You’re probably thinking this post is about networking. Nah, I’m actually tired of talking about networking. Or you might think this is about writing a résumé recruiters are dying to read. Nope. Maybe you think this post is about the 10 essential elements of your LinkedIn profile. Done topic.
So what is this advice for the job search?
In my career center orientation I tell my attendees that if they leave with any bit of advice from me, it’s to get out of the house. That’s it. Get out of the house. This isn’t earth shattering advice, but it’s probably the advice many people need to heed. (Read this post about getting out the house.)
I hear all too often that some jobseekers sleep in until 10:00 a.m. I haven’t done that since adolescence. I also hear they know every episode of General Hospital and have learned from Dr. Phil the 14 traits of a serial killer. Some tell me they’ve scoured the Internet for jobs and spend six hours a day blasting out their résumés, resulting in very few interviews.
So, you ask, where should I go? I wouldn’t be a giver of advice without providing some plan detailing what to do once you’re out of the house. Here is an example of one day, the start of your official job search.
1. Get up at 6:00 a.m. and drink your two cups of coffee. Take care of nature calling. Don your shorts, holey tee-shirt, and new sneakers. (You bought them as a condition of landing your next job.) Leave the house for your 30-minute walk, or jog. Start with baby steps.
2. Clean the dishes when you get back from your walk, which you found invigorating both physically and mentally. Breakfast is optional. Leave the house at 8:00 a.m. But don’t forget the PB&J sandwich you made for lunch.
3. Arrive at your local library and set the timer on your watch for one hour. Sit in a comfortable chair and write your to-do list for the day. It will include the activities starting with step four.
After you’ve finished your list, grab the nearest computer and sign in to LinkedIn. Write the following update: “Today is the first day of my job search. I’m looking forward to achieving success. If you are with me, ‘Like’ this update.” You’ll receive “Likes” from your true connections and perhaps some, “I’ll let you know if I hear of anything.”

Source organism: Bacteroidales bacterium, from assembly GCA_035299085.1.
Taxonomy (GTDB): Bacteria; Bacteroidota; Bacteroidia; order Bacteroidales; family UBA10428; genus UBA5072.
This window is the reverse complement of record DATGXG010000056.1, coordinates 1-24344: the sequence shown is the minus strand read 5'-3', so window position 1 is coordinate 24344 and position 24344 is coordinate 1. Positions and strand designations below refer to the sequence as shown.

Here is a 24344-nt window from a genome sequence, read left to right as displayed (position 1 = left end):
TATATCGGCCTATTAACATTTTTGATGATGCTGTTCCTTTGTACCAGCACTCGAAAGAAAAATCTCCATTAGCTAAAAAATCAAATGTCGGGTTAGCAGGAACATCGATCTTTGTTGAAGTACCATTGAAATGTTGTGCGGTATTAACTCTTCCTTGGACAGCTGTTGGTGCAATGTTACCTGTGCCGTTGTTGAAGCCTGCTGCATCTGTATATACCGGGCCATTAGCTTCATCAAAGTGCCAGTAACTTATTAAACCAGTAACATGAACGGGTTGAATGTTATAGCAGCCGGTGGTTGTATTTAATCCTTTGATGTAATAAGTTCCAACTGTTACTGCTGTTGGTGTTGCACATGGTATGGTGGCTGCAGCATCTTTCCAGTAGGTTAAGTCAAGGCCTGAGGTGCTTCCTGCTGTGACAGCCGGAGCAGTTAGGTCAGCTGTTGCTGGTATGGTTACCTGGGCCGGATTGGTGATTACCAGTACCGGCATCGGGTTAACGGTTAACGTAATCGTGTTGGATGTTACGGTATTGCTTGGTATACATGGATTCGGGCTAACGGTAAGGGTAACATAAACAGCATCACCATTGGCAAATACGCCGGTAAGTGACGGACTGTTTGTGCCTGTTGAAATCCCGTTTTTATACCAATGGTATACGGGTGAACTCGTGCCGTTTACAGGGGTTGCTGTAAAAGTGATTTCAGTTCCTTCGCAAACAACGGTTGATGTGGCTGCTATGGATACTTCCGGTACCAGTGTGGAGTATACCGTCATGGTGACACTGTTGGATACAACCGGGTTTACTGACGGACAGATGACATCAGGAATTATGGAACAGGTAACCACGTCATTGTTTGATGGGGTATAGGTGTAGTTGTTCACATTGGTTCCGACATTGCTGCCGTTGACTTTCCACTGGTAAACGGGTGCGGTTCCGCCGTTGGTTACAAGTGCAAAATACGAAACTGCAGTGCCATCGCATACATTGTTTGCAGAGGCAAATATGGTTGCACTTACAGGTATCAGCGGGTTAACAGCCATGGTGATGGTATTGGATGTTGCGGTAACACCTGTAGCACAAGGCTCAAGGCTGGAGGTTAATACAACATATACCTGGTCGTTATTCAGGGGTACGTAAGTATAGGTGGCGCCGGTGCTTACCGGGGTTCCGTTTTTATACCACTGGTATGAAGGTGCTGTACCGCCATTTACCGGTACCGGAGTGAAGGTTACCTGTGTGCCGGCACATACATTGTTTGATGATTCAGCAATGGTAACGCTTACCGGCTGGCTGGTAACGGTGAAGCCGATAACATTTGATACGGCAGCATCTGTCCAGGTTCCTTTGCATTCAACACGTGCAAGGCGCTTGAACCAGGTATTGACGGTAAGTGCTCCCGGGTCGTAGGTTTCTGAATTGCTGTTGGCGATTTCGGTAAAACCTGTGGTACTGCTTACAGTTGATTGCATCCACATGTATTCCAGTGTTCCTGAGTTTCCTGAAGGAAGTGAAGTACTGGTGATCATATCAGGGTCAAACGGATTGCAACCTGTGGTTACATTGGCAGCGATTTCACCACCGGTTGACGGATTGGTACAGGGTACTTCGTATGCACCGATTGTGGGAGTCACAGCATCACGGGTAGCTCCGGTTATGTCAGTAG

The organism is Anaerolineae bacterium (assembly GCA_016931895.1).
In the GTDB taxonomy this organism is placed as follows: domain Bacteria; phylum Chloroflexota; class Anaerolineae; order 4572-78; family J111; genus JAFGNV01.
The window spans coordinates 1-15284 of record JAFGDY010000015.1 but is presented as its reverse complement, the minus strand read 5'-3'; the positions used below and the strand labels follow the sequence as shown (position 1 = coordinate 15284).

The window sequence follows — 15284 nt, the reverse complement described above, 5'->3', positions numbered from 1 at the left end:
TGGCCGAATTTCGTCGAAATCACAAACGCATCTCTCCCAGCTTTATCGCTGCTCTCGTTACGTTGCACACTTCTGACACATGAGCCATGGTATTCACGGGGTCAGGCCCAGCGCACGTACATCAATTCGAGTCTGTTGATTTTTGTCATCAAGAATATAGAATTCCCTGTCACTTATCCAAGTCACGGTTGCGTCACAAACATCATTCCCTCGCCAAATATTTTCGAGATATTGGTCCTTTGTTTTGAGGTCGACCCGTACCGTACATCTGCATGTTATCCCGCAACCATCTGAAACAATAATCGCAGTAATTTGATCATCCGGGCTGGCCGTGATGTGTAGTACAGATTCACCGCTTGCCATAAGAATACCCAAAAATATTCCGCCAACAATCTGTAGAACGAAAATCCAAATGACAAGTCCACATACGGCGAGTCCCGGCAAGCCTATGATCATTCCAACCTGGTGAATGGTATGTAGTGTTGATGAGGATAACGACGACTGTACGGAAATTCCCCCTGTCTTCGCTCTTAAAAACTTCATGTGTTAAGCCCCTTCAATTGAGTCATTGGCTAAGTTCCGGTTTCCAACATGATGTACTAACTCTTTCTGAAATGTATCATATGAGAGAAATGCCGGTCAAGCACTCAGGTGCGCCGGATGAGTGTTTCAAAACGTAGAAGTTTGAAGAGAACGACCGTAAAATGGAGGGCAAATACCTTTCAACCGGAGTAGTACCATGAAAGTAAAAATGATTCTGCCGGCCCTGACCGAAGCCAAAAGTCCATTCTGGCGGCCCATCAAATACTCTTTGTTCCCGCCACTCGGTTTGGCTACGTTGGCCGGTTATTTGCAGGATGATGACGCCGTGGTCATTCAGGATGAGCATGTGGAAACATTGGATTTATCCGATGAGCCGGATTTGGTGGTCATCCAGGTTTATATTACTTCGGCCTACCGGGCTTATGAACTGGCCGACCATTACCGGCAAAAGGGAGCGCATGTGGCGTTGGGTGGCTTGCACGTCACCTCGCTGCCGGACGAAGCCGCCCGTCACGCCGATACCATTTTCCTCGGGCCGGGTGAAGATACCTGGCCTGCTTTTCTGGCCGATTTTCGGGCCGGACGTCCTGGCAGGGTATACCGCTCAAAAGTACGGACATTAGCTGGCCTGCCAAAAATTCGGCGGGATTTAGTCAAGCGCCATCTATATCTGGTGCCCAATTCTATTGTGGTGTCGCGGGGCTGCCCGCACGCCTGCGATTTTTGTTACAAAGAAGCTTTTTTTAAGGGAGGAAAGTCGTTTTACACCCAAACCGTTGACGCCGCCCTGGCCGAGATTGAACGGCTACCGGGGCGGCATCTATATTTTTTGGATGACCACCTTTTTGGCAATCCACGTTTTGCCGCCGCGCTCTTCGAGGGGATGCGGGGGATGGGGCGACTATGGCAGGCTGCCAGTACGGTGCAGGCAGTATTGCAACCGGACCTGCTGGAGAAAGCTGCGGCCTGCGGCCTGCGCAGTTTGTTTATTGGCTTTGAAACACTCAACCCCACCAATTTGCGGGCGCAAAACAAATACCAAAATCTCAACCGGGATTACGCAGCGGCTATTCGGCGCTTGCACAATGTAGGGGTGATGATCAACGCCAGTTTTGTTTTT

4. Drive to your nearest career center to attend a workshop on Résumé Writing. While listening to someone like me talk about writing a résumé even recruiters will love, quietly ask the person next to you what her occupation is.
“Accountant,” you say. “I’m a marketing specialist from the financial industry. Would you like to grab coffee afterward and compare notes?” (I lied about not mentioning résumés and networking.)
5. After your brief chat at a coffee house around the corner, walk to a nearby park where you can score a bench. Eat the PB&J sandwich you made at home. Take in the scenery while you eat your sandwich slowly. Make yourself to sit for a complete half an hour before you’re off to your next location.
You are acutely aware that feelings of anxiety are not present, because you are being productive. Productivity, you find, is a good thing.
Oh, text your wife with the following message: “(Insert salutation. Honey works well.) My first day on the search is going very well. Feeling productive. I’ll cook tonight.”
6. At 1:30 p.m. drive to a church 20 minutes away where a networking group meets. (You learned about this group from your new connection from the workshop.) Because it’s your first session, you’ll be required to deliver your value statement. Apologize for not preparing one; but don’t worry, the kind folks will give you guidance.